The challenges of manufacturing new products
extend beyond the capabilities of precise motion control
mechanics to include the control of environmental factors,
such as vibration and temperature. The processes needed
to meet the standards of modern manufacturing are so
exact that motion control systems must constantly remain
ahead of the curve.
Automation System Classifications
As both consumer and commercial technologies become
more compact, and need for the technology demands that
they be produced at larger scales, automation and motion
control becomes a manufacturing necessity. However, only
certain automation systems are capable of producing the
desired results. This is especially true in the electronics
industry, but also applies to medical device manufacturers.
Several automation systems cannot accommodate the
level of precision required to manufacture today’s electrical
devices. Pneumatics is a long-standing, common and
relatively inexpensive technology that doesn’t have the
precision capability for new and demanding applications.
Hydraulics uses oil instead of air, but is used primarily for
high-thrust and mobile industrial applications. Air leaks in
pneumatics and oil leaks in hydraulics also makes them
undesirable and inefficient technologies.
Electromechanics, which use electromagnetic motors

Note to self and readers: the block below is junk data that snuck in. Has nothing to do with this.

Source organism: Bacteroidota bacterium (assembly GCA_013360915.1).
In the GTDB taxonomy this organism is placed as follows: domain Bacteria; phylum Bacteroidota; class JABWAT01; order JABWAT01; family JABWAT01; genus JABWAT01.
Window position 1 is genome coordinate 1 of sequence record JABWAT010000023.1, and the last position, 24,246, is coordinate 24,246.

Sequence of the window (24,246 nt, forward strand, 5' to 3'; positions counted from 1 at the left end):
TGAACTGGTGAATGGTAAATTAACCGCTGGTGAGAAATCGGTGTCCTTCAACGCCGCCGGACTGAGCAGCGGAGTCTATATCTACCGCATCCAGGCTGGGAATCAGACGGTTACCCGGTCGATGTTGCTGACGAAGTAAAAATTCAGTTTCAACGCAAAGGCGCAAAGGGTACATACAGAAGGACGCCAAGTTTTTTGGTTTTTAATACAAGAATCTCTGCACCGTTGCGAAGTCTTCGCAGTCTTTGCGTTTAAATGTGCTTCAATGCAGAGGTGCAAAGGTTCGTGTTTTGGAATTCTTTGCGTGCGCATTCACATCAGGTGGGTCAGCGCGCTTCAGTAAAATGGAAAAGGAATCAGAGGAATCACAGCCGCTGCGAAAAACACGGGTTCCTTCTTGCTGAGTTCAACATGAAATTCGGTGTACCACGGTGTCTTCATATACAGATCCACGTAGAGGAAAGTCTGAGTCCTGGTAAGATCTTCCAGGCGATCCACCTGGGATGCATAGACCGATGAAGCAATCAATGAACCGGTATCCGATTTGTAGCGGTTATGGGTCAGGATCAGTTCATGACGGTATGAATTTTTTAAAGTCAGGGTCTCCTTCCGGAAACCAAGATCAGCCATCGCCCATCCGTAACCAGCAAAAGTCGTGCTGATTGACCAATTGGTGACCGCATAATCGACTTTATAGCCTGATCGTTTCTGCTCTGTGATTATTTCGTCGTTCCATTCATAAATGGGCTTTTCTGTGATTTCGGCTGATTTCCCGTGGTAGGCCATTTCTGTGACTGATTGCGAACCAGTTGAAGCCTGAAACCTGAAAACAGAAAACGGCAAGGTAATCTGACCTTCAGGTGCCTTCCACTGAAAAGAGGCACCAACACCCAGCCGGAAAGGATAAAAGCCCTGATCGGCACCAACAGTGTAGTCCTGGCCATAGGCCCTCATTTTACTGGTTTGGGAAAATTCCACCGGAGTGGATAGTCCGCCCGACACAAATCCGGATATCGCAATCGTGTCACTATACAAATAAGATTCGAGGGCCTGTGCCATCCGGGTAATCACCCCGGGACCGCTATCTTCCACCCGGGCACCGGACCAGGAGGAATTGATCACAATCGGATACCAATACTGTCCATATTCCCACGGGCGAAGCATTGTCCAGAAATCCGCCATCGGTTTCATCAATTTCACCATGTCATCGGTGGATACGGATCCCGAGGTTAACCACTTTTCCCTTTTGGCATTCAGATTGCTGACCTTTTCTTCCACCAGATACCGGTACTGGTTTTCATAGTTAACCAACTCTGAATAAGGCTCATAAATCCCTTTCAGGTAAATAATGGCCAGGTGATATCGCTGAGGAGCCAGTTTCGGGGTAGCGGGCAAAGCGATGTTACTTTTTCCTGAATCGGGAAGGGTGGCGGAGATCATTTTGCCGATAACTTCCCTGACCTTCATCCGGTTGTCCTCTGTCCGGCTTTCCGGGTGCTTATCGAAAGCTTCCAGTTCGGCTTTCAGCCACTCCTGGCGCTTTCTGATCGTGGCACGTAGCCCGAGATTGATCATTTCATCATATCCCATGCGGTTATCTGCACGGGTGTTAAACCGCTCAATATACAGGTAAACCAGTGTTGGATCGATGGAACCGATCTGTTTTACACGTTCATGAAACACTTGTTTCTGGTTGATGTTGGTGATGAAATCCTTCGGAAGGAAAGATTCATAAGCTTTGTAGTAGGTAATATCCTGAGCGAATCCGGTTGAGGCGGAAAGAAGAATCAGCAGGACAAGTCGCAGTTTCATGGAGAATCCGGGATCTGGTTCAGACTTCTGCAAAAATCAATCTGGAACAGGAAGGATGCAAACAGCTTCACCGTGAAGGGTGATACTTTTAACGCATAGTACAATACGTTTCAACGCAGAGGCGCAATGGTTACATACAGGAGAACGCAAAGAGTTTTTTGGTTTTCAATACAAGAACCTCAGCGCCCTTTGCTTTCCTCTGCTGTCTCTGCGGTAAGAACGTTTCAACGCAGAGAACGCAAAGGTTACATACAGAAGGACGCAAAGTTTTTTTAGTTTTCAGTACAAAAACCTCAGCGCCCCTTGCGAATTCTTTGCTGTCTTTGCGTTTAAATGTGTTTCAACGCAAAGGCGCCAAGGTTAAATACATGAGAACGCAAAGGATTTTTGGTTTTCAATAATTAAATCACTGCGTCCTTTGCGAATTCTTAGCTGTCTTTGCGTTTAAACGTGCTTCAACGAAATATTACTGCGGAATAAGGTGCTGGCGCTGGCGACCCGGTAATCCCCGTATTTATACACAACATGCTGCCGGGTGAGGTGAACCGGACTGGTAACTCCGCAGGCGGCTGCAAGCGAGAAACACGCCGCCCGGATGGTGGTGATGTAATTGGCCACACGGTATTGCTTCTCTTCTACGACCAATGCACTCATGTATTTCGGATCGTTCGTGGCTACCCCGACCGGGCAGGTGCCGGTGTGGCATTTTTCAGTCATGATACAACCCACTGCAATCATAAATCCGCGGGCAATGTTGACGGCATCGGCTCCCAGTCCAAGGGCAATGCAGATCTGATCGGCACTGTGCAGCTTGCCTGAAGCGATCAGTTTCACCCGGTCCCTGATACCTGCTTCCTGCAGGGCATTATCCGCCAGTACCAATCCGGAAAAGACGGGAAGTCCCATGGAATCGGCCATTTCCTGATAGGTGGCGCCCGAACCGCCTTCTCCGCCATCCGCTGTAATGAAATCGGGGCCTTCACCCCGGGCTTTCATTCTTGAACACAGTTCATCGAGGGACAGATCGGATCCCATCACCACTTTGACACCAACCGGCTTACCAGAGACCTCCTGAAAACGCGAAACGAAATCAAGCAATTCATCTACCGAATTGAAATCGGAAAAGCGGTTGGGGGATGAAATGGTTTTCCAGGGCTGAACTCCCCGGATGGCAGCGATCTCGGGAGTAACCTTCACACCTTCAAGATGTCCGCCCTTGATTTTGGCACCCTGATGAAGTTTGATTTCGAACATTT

to generate thrust or torque, paired with mechanics to
provide linear motion, are common solutions for the current
generation of small electronics and medical devices.
Electromechanical solutions can achieve micron-level
precisions with repeatability into the fractional-micron range.
Pushing the Envelope
Below the micron range, a piezoelectric motor can be
used to manipulate electricity to make materials “twitch,”
thereby making motion in very small increments. This is
ideal for small motion, but is limited by reasonable stroke
lengths since moving a meter, for example, would take this
By Corey Foster, Application
Engineering Manager, Valin
As electronics and technologies designed by product engineers become smaller and more
intricate, manufacturing engineers
are running into new challenges in
automating manufacturing processes.
Meets Advanced Product